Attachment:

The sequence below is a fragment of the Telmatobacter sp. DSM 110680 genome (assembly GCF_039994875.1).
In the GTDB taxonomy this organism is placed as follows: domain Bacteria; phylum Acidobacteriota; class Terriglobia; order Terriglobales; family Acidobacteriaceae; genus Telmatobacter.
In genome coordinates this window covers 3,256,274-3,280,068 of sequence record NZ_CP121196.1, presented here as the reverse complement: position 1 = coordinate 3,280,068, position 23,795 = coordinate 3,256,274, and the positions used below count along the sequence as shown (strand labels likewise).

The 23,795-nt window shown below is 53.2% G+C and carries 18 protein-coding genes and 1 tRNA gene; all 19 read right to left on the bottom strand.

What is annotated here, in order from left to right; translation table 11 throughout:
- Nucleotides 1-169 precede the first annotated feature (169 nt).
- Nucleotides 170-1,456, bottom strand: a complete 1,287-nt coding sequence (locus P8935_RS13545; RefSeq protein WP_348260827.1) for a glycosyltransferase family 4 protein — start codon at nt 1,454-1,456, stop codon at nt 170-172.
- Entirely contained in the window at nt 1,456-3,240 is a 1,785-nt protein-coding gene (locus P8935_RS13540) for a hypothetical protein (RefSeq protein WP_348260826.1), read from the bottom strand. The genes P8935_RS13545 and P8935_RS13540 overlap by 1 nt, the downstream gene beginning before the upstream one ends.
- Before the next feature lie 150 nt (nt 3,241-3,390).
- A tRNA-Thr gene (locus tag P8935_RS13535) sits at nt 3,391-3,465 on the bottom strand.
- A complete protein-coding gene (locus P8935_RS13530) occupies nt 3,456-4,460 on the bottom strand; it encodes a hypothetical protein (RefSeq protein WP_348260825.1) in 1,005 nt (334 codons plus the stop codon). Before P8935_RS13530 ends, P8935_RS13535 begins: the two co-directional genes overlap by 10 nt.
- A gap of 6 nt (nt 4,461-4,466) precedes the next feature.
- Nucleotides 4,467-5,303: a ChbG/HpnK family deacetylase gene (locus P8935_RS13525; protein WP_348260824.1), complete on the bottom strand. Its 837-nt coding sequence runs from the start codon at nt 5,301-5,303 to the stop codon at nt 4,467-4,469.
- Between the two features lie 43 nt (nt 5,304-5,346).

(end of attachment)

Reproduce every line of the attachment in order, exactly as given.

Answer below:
The sequence below is a fragment of the Telmatobacter sp. DSM 110680 genome (assembly GCF_039994875.1).
In the GTDB taxonomy this organism is placed as follows: domain Bacteria; phylum Acidobacteriota; class Terriglobia; order Terriglobales; family Acidobacteriaceae; genus Telmatobacter.
In genome coordinates this window covers 3,256,274-3,280,068 of sequence record NZ_CP121196.1, presented here as the reverse complement: position 1 = coordinate 3,280,068, position 23,795 = coordinate 3,256,274, and the positions used below count along the sequence as shown (strand labels likewise).

The 23,795-nt window shown below is 53.2% G+C and carries 18 protein-coding genes and 1 tRNA gene; all 19 read right to left on the bottom strand.

What is annotated here, in order from left to right; translation table 11 throughout:
- Nucleotides 1-169 precede the first annotated feature (169 nt).
- Nucleotides 170-1,456, bottom strand: a complete 1,287-nt coding sequence (locus P8935_RS13545; RefSeq protein WP_348260827.1) for a glycosyltransferase family 4 protein — start codon at nt 1,454-1,456, stop codon at nt 170-172.
- Entirely contained in the window at nt 1,456-3,240 is a 1,785-nt protein-coding gene (locus P8935_RS13540) for a hypothetical protein (RefSeq protein WP_348260826.1), read from the bottom strand. The genes P8935_RS13545 and P8935_RS13540 overlap by 1 nt, the downstream gene beginning before the upstream one ends.
- Before the next feature lie 150 nt (nt 3,241-3,390).
- A tRNA-Thr gene (locus tag P8935_RS13535) sits at nt 3,391-3,465 on the bottom strand.
- A complete protein-coding gene (locus P8935_RS13530) occupies nt 3,456-4,460 on the bottom strand; it encodes a hypothetical protein (RefSeq protein WP_348260825.1) in 1,005 nt (334 codons plus the stop codon). Before P8935_RS13530 ends, P8935_RS13535 begins: the two co-directional genes overlap by 10 nt.
- A gap of 6 nt (nt 4,461-4,466) precedes the next feature.
- Nucleotides 4,467-5,303: a ChbG/HpnK family deacetylase gene (locus P8935_RS13525; protein WP_348260824.1), complete on the bottom strand. Its 837-nt coding sequence runs from the start codon at nt 5,301-5,303 to the stop codon at nt 4,467-4,469.
- Between the two features lie 43 nt (nt 5,304-5,346).